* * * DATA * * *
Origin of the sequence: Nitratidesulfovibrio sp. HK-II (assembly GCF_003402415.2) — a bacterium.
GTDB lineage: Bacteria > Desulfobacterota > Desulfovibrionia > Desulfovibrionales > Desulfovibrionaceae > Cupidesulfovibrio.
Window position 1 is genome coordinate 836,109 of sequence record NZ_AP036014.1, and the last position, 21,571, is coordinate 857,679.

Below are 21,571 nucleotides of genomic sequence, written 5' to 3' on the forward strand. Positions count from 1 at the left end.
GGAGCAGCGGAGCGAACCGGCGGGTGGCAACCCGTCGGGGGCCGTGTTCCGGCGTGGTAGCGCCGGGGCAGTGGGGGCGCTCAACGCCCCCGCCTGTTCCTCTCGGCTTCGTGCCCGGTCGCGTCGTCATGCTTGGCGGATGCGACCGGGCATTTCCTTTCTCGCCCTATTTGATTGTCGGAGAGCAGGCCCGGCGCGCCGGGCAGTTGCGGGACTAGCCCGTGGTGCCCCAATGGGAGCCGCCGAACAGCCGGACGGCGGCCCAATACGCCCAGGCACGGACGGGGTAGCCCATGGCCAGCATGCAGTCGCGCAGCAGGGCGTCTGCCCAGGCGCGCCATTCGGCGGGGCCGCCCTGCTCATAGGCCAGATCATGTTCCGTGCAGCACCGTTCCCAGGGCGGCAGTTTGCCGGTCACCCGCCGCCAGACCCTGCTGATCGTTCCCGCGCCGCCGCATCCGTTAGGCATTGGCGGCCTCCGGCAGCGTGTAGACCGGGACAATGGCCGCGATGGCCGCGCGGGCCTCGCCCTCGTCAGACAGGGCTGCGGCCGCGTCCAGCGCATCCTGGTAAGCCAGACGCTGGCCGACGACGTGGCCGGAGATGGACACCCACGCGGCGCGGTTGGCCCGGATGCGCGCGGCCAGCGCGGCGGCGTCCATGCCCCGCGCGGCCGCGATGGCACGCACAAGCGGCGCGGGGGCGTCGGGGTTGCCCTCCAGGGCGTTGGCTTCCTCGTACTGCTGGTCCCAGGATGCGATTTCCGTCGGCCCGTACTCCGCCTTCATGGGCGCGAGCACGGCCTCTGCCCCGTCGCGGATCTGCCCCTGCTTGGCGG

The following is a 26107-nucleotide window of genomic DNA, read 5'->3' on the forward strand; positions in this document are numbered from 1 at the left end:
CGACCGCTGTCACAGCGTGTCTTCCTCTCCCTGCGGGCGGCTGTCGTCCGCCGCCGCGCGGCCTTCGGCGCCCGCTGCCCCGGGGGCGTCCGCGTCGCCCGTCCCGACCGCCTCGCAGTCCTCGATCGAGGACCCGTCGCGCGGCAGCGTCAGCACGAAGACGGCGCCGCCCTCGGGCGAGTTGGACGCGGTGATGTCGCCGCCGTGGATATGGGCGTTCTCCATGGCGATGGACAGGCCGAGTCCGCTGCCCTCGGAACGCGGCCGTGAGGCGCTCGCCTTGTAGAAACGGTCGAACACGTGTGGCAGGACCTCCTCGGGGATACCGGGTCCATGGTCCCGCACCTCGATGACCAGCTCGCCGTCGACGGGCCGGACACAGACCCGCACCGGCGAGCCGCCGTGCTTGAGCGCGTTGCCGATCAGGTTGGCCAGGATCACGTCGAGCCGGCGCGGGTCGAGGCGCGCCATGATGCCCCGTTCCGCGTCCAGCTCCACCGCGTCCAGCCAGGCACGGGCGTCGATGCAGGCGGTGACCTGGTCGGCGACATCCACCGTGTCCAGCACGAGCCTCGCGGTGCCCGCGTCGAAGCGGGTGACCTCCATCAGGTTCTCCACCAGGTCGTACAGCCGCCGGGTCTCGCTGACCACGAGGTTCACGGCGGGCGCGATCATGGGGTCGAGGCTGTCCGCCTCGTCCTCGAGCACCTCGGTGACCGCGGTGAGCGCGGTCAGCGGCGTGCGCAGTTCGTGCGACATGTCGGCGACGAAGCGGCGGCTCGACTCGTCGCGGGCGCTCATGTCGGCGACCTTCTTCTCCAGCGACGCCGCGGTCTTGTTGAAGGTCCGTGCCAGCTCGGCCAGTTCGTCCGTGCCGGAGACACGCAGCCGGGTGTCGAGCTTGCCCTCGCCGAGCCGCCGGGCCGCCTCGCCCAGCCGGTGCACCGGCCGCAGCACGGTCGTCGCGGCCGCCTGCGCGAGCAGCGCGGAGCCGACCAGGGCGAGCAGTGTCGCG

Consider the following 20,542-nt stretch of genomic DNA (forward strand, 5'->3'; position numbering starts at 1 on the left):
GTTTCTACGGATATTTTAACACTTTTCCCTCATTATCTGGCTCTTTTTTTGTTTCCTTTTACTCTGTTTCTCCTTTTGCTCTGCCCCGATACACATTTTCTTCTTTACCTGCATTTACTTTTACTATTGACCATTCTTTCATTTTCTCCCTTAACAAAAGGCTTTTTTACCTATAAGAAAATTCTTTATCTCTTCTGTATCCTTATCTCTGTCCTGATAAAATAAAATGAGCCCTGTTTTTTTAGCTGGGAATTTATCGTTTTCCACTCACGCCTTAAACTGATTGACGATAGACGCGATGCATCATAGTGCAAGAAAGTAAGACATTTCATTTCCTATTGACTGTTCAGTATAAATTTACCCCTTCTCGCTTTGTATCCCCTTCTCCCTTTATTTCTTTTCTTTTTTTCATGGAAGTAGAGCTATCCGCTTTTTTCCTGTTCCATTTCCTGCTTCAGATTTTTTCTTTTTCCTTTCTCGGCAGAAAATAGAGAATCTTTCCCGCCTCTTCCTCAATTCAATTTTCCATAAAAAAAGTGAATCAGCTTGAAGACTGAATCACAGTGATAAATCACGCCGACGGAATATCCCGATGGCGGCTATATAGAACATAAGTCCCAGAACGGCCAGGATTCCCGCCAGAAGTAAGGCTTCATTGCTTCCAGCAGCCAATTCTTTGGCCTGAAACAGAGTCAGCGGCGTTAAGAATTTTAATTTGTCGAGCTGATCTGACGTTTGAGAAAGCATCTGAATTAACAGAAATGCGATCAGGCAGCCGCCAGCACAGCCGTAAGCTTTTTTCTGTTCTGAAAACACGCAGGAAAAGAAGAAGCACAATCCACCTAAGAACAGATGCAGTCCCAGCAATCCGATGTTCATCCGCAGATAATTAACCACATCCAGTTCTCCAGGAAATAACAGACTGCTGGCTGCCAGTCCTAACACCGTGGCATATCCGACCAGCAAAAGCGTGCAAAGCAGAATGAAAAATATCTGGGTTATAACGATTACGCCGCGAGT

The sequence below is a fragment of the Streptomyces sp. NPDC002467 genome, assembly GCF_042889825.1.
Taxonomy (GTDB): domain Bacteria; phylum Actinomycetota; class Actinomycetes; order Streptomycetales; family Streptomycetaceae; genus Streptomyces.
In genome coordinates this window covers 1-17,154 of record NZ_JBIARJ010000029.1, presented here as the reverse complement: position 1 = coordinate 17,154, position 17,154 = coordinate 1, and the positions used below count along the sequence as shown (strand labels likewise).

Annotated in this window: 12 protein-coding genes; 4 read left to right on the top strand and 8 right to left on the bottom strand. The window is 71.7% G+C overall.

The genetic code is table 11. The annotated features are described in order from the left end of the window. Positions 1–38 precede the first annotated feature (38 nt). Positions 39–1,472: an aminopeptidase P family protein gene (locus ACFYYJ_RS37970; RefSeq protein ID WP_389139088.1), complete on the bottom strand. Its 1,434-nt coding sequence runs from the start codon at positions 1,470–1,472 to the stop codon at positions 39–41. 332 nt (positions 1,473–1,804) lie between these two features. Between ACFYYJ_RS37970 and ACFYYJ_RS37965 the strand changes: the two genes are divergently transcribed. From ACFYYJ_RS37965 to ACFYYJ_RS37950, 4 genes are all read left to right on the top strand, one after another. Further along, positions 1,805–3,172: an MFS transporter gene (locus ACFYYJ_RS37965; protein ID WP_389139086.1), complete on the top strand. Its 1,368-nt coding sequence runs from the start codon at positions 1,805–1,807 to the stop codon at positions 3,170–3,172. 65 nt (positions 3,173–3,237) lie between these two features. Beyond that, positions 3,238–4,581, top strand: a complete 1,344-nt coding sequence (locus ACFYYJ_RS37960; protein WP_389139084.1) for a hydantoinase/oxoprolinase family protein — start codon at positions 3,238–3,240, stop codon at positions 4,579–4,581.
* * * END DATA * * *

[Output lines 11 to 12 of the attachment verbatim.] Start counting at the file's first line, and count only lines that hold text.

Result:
Taxonomy (GTDB): domain Bacteria; phylum Actinomycetota; class Actinomycetes; order Streptomycetales; family Streptomycetaceae; genus Streptomyces.
In genome coordinates this window covers 1-17,154 of record NZ_JBIARJ010000029.1, presented here as the reverse complement: position 1 = coordinate 17,154, position 17,154 = coordinate 1, and the positions used below count along the sequence as shown (strand labels likewise).